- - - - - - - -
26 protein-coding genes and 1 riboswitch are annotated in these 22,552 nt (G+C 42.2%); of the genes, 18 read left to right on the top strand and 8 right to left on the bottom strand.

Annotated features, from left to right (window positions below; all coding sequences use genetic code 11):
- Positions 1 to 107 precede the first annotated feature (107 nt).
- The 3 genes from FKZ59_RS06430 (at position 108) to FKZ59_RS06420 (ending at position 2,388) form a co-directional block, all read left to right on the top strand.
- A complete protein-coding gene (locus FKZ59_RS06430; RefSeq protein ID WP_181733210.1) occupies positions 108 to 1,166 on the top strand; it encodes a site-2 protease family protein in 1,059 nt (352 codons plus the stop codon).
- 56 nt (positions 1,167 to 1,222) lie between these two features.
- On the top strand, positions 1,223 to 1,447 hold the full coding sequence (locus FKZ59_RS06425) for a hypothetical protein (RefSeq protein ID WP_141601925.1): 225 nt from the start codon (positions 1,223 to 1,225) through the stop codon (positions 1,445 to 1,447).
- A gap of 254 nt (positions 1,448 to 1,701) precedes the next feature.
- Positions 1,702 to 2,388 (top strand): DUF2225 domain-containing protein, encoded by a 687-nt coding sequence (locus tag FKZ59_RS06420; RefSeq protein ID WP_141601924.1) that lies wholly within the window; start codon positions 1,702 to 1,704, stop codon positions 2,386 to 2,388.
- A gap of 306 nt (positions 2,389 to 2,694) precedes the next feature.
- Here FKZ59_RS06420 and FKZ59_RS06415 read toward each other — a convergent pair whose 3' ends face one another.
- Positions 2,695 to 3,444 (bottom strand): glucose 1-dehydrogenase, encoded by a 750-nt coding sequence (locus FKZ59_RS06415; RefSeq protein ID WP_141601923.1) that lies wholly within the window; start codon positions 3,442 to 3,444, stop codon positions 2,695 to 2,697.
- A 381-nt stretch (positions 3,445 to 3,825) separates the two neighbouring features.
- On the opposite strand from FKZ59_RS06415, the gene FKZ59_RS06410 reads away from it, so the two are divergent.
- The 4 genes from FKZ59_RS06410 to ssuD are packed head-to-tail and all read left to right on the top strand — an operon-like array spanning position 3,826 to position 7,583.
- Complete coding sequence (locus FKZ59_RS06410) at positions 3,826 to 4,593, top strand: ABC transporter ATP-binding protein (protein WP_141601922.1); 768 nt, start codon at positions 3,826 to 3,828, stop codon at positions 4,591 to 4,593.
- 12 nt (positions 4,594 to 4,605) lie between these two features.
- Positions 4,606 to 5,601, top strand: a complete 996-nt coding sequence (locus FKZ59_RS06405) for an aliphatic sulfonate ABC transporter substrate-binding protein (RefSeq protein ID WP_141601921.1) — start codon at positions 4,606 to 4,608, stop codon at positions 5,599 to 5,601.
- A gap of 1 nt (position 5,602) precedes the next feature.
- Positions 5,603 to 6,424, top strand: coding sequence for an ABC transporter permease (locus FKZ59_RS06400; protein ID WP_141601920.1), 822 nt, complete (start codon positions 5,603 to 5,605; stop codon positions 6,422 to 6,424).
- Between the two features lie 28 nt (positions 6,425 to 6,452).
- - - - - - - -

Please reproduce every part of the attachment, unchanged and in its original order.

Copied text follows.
26 protein-coding genes and 1 riboswitch are annotated in these 22,552 nt (G+C 42.2%); of the genes, 18 read left to right on the top strand and 8 right to left on the bottom strand.

Annotated features, from left to right (window positions below; all coding sequences use genetic code 11):
- Positions 1 to 107 precede the first annotated feature (107 nt).
- The 3 genes from FKZ59_RS06430 (at position 108) to FKZ59_RS06420 (ending at position 2,388) form a co-directional block, all read left to right on the top strand.
- A complete protein-coding gene (locus FKZ59_RS06430; RefSeq protein ID WP_181733210.1) occupies positions 108 to 1,166 on the top strand; it encodes a site-2 protease family protein in 1,059 nt (352 codons plus the stop codon).
- 56 nt (positions 1,167 to 1,222) lie between these two features.
- On the top strand, positions 1,223 to 1,447 hold the full coding sequence (locus FKZ59_RS06425) for a hypothetical protein (RefSeq protein ID WP_141601925.1): 225 nt from the start codon (positions 1,223 to 1,225) through the stop codon (positions 1,445 to 1,447).
- A gap of 254 nt (positions 1,448 to 1,701) precedes the next feature.
- Positions 1,702 to 2,388 (top strand): DUF2225 domain-containing protein, encoded by a 687-nt coding sequence (locus tag FKZ59_RS06420; RefSeq protein ID WP_141601924.1) that lies wholly within the window; start codon positions 1,702 to 1,704, stop codon positions 2,386 to 2,388.
- A gap of 306 nt (positions 2,389 to 2,694) precedes the next feature.
- Here FKZ59_RS06420 and FKZ59_RS06415 read toward each other — a convergent pair whose 3' ends face one another.
- Positions 2,695 to 3,444 (bottom strand): glucose 1-dehydrogenase, encoded by a 750-nt coding sequence (locus FKZ59_RS06415; RefSeq protein ID WP_141601923.1) that lies wholly within the window; start codon positions 3,442 to 3,444, stop codon positions 2,695 to 2,697.
- A 381-nt stretch (positions 3,445 to 3,825) separates the two neighbouring features.
- On the opposite strand from FKZ59_RS06415, the gene FKZ59_RS06410 reads away from it, so the two are divergent.
- The 4 genes from FKZ59_RS06410 to ssuD are packed head-to-tail and all read left to right on the top strand — an operon-like array spanning position 3,826 to position 7,583.
- Complete coding sequence (locus FKZ59_RS06410) at positions 3,826 to 4,593, top strand: ABC transporter ATP-binding protein (protein WP_141601922.1); 768 nt, start codon at positions 3,826 to 3,828, stop codon at positions 4,591 to 4,593.
- 12 nt (positions 4,594 to 4,605) lie between these two features.
- Positions 4,606 to 5,601, top strand: a complete 996-nt coding sequence (locus FKZ59_RS06405) for an aliphatic sulfonate ABC transporter substrate-binding protein (RefSeq protein ID WP_141601921.1) — start codon at positions 4,606 to 4,608, stop codon at positions 5,599 to 5,601.
- A gap of 1 nt (position 5,602) precedes the next feature.
- Positions 5,603 to 6,424, top strand: coding sequence for an ABC transporter permease (locus FKZ59_RS06400; protein ID WP_141601920.1), 822 nt, complete (start codon positions 5,603 to 5,605; stop codon positions 6,422 to 6,424).
- Between the two features lie 28 nt (positions 6,425 to 6,452).